Thursday, June 20, 2013

Proposed legislation may seriously restrict access to compounded medication.

Learn more and take action:

The Senate HELP Committee has proposed a Bill called the "Pharmaceutical Compounding Quality and Accountability Act" or Senate Bill 959 (S.959), which has significant implications for the Autism Spectrum Disorder (ASD) community and may restrict access to compounded medications you have come to rely on.

If enacted, sterile compounds may be difficult or even impossible to obtain such as;
• Glutathione
• Methyl B12

Non-sterile personalization of medications which make prescriptions easier for your child to take may be harder to get such as;
• capsules and tablets made without allergy inducing fillers or excipients
• creams
• liquid forms

The Bill is a reaction to the tragedy at the New England Compounding Center (NECC) who produced contaminated injectable medication which resulted in patient deaths and others contracting meningitis. Safety is of the utmost importance and the attempt to address this tragedy should be applauded.

Bill S. 959 could limit your Physicians and Pharmacists ability to provide you with the solutions your child needs.

Under the provisions of S.959 could
• force Compounding Pharmacies to give up sterile compounding, or to limit sales within the states in which they are located
• give the Food and Drug Administration (FDA) extensive power making it much harder for your doctor to modify medications to meet the specific needs of ASD patients.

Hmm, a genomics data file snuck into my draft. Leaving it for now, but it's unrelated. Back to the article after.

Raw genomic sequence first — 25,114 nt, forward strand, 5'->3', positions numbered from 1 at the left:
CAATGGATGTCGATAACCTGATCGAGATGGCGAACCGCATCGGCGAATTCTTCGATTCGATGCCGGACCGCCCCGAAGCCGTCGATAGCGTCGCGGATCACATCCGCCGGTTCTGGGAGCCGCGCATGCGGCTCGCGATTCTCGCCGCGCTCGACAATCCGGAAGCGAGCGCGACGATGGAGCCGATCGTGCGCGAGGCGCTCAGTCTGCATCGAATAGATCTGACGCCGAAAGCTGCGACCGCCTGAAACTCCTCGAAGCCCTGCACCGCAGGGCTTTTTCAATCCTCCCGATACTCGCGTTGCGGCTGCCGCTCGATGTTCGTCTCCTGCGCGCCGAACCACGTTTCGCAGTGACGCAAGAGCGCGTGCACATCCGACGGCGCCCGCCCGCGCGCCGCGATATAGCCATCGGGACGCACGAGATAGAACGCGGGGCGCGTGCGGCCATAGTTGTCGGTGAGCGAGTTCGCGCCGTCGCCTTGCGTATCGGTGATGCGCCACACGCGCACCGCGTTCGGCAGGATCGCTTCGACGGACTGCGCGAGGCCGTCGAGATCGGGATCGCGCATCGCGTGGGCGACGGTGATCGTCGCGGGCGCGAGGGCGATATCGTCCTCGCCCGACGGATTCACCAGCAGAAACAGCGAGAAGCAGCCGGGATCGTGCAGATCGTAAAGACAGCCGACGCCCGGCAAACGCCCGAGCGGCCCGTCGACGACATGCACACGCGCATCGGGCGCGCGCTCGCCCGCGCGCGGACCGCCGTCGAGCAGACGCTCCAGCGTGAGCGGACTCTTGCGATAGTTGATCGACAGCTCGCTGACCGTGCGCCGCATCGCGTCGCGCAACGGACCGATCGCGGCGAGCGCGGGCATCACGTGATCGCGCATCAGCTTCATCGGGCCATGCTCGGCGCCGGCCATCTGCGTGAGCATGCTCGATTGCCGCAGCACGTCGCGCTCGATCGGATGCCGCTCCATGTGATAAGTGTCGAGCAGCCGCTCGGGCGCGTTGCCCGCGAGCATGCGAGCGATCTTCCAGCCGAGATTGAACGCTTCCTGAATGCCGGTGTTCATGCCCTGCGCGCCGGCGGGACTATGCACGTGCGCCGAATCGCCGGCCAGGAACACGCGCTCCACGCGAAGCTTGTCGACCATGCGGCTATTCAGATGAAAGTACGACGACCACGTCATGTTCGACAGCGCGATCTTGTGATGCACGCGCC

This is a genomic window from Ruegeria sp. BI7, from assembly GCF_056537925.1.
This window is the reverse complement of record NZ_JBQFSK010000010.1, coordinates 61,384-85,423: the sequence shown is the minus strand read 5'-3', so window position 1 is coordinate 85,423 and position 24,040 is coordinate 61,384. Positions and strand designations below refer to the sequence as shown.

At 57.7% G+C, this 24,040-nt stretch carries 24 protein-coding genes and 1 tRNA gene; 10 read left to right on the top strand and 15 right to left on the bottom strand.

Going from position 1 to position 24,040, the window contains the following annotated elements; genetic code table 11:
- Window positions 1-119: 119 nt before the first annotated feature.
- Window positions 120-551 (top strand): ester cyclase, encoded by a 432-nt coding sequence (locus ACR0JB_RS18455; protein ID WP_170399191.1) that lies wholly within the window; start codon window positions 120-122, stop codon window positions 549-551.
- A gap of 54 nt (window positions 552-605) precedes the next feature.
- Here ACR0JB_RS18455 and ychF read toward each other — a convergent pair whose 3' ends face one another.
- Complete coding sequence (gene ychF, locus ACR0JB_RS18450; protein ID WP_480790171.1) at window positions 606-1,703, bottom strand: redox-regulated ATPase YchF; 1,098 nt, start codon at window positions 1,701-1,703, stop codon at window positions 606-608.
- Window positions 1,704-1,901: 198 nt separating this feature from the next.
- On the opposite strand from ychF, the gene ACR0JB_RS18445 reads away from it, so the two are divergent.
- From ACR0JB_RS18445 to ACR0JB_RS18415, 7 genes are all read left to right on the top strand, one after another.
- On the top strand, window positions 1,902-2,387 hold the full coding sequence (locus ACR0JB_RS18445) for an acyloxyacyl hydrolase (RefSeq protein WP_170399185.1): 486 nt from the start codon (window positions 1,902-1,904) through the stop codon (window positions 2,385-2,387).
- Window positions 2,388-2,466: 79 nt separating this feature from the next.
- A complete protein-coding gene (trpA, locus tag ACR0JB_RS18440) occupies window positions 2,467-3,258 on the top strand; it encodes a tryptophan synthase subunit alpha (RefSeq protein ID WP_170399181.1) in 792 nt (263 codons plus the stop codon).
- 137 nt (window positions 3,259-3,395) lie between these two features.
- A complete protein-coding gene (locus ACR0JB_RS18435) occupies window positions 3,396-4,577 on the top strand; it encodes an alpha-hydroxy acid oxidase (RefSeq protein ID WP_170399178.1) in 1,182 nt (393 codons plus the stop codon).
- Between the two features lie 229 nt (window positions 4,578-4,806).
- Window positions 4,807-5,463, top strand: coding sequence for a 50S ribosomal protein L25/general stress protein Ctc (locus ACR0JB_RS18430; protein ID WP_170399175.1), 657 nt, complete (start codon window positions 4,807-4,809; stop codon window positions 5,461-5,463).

• give FDA further authority to require doctors to provide justification and documentation before they can authorize the formulations ASD patients need and the authority to make it harder or even possibly delaying or denying treatment for your children.

Please visit for more information and to contact your Senators and Representatives to voice your opposition to S.959.

Thursday, June 13, 2013

NAA Helping Hand Program

Exciting News from the National Autism Association

NAA has announced that they are now accepting applications for their Helping Hand Program which provides grant funding for medical treatment, lab testing, medications and supplements not covered by insurance. Funding for this program is limited, and will be awarded only to families who are in dire need of financial assistance.

For grant guidelines, complete details and the Helping Hand application form, please click on the link below.

Tuesday, June 11, 2013

Azithromycin not associated with increased cardiovascular risk in the general population

From ACP Internist (5/7):

Azithromycin was not associated with an increased risk of death from cardiovascular causes in a general population of young and middle-aged adults, a Danish study found

Thursday, June 6, 2013

Prenatal valproate exposure linked to increased autism risk

From HealthDay News (4/23), Reuters (4/23):

Children born to mothers who took valproate while pregnant had an almost threefold increased risk of having an autism spectrum disorder, a Danish study found. In some mothers who took the epilepsy drug during their pregnancy, the risk of having a child with autism was more than four times greater. The findings, based on 656,000 children born in Denmark between 1996 and 2006, appear in the Journal of the American Medical Association.

Wednesday, June 5, 2013

Propranolol may help improve the language abilities and social functioning of people with autism

From NewsMax Health (4/17)

Research by University of Missouri-Columbia investigators has determined propranolol may help improve the language abilities and social functioning of people with autism who typically have difficulty communicating with others because they process language, facial expressions, and social cues differently.